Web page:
Monsoon is a special season where with cool breeze and refreshing rains we can get big relief from the hot sun. This brings fun with light drizzles, green plants, jumping in puddles and bringing down water droplets from window glass. Monsoon gives you reasons to enjoy cold rain showers but it also brings other illnesses with it. Malaria is one of the most common diseases that occur during the monsoon, due to the prevalence of mosquitoes in stagnant water and polluted puddles. It also includes sprays and repellents to keep the mosquitoes away. And they are made of chemicals and can smell bad.
You should take a greener approach to keep the mosquitoes away, in addition to jumping in mosquito spray. Sure, you can buy indoor plants online that smell good, and naturally, keep mosquitoes away. Read more to learn about plants that act as natural repellents for mosquitoes.
It is another drought-prone perennial with some proven mosquito repellent properties and is therefore also recognized as the mosquito plant. This should not be confused with citronella grass and lemongrass. When you crush the leaves or rub them with your fingertips, the scented geranium produces lemony, citronella sort of fragrance, but it belongs to a separate family of plants. Obviously, it won't control a strong mosquito invasion, but the plant can help in the search to dissuade any random hungry females from you and your garden party guests who are after a night snack.
Basil (Tulsi) not only can it add incredible flavor to your favorite foods, it can also keep mosquitoes away. This holy plant has big advantages in gardening, such as attracting bees, improving the flavor of other plants, and maybe most importantly, repelling unwanted mosquitoes. Naturally, this plant emits fragrance, so there is no need to crush or prepare the leaves in any way. Basil is mainly toxic to mosquito larvae, so you can position it close to standing water. To deter mosquitoes from laying eggs you need to grow this amazing plant around any natural water sources, including a pond.
Another hardy perennial with a heavy musky fragrance, rosemary, is a mosquito repellent plant that can quickly kill the small numbers of pest insects in them. Rosemary is not only a culinary delight but an easy-to-grow and low-maintenance herb that is more than just a flavor. Its fragrant foliage serves as a natural repellant to the mosquito and insect and can be put in pots or elsewhere in your garden that provides it in the sun.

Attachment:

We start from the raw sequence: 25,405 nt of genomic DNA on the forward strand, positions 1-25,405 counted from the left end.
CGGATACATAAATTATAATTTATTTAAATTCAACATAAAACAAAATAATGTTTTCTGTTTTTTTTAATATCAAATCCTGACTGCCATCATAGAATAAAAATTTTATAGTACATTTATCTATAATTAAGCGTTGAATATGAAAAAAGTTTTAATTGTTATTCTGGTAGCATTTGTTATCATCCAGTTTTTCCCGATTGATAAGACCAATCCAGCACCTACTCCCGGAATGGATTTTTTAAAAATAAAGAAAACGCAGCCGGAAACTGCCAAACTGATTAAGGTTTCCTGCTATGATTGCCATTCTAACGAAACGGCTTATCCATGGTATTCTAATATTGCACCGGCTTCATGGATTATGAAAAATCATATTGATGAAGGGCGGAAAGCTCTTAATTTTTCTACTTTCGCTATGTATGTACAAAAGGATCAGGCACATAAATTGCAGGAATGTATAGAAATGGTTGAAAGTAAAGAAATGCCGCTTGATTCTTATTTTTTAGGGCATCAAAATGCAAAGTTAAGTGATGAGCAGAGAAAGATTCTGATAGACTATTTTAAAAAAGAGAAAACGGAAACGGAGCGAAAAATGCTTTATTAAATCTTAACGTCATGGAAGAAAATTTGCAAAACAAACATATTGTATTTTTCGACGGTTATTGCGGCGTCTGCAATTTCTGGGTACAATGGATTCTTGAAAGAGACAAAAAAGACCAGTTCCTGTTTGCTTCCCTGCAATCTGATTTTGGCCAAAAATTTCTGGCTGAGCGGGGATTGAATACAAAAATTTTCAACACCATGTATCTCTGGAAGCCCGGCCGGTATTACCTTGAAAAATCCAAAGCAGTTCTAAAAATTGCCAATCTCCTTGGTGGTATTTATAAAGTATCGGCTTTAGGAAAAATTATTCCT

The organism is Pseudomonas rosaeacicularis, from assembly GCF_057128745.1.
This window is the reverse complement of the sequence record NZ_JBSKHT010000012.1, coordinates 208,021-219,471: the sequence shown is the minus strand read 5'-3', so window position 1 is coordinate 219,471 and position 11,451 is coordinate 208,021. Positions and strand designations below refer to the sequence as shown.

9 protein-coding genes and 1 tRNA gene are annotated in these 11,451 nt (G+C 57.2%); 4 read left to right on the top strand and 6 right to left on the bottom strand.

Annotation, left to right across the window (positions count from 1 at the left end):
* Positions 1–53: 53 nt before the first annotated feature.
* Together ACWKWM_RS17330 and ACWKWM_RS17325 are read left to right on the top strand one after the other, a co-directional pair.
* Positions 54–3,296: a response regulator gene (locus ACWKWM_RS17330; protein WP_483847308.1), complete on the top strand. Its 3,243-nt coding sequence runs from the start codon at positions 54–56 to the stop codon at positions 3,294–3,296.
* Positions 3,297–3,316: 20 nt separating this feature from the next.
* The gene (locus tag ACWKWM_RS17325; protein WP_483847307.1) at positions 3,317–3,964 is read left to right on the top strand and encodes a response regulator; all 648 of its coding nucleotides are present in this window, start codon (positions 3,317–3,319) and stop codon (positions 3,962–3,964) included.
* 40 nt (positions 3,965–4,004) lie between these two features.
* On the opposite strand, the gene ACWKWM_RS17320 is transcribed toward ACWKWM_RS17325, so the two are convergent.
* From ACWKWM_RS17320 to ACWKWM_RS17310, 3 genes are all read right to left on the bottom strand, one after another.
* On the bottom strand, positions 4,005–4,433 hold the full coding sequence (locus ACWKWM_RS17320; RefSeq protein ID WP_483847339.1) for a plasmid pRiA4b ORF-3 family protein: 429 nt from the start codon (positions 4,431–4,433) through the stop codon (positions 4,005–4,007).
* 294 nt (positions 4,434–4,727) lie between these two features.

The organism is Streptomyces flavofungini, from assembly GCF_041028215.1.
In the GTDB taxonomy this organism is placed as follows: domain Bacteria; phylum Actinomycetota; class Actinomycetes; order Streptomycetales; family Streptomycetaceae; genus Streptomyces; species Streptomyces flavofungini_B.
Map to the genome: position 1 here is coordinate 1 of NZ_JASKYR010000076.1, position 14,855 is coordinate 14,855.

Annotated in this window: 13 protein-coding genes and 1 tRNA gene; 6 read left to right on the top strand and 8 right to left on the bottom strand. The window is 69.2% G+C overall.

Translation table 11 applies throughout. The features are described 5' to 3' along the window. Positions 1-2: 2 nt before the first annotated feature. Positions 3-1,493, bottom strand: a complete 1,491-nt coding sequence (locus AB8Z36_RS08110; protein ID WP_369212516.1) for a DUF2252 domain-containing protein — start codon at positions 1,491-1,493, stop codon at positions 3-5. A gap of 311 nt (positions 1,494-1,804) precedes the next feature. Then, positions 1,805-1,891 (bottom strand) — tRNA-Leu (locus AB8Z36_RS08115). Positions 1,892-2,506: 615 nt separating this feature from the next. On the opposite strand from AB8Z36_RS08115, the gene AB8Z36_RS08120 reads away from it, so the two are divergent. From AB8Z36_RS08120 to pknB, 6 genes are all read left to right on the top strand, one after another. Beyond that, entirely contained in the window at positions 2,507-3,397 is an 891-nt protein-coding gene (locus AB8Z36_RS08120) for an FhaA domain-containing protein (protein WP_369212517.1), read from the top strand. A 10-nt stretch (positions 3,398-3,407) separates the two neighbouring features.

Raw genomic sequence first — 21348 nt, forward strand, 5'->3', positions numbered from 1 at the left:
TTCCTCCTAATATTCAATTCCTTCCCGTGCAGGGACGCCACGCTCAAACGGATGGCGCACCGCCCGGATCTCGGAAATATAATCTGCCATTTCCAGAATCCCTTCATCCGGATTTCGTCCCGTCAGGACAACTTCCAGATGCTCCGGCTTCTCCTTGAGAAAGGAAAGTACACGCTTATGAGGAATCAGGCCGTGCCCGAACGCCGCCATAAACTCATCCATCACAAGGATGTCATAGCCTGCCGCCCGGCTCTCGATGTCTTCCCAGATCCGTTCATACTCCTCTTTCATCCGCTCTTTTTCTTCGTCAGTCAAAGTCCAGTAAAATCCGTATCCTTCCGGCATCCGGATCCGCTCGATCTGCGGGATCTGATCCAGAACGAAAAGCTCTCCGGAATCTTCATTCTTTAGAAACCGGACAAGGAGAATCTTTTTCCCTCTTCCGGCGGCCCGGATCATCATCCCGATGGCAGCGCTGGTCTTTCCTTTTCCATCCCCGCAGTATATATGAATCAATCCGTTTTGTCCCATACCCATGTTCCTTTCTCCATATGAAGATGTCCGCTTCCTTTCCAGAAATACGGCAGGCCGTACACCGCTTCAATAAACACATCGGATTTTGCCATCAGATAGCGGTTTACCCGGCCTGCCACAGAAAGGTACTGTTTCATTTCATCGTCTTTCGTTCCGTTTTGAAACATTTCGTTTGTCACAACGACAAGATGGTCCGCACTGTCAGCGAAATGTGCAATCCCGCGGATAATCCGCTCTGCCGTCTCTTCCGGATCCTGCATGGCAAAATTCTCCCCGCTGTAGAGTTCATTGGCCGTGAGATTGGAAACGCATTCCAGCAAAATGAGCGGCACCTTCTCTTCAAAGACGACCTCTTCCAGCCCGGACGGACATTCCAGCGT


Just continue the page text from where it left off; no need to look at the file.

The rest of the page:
Another scented, mint family member is Lemon Balm, which includes different oils and other active substances help keep mosquitos at bay. Best in a pot, it enjoys plenty of sunshine and frequent watering. Crush fresh-picked leaves from the plant and release the scents of lemony to avoid mosquitoes and other irritating insects in the bay. Consider the lemon balm essential oil a healthy repellent spray, or rub some leaves directly on your skin. Many uses of lemon balm include spicing up your food or preparing medicinal and soothing tea to relieve various rising chronic conditions.
Lavender is a delicate flowering plant with a sedative, soothing scent. The divine lavender scent that relaxes human beings and allows them to sleep comfortably at night will prevent mosquitoes and bugs. The lavender has a high concentration of camphor. As the monsoon is at the peak, so buy plants online and grow it in your garden or plant in pots nearby door, windows, and balcony to help keep flies and moths away.
Catnip holds a chemical called nepetalactone, which acts as a repellent for mosquitoes and attracts felines. Although catnip is easy to take care of, it's an invasive species, so do not plant it in your garden bed unless you want it to take over your garden.
So, there you have them, the most common mosquito repellent plants you can grow effortlessly in the ongoing rainy season.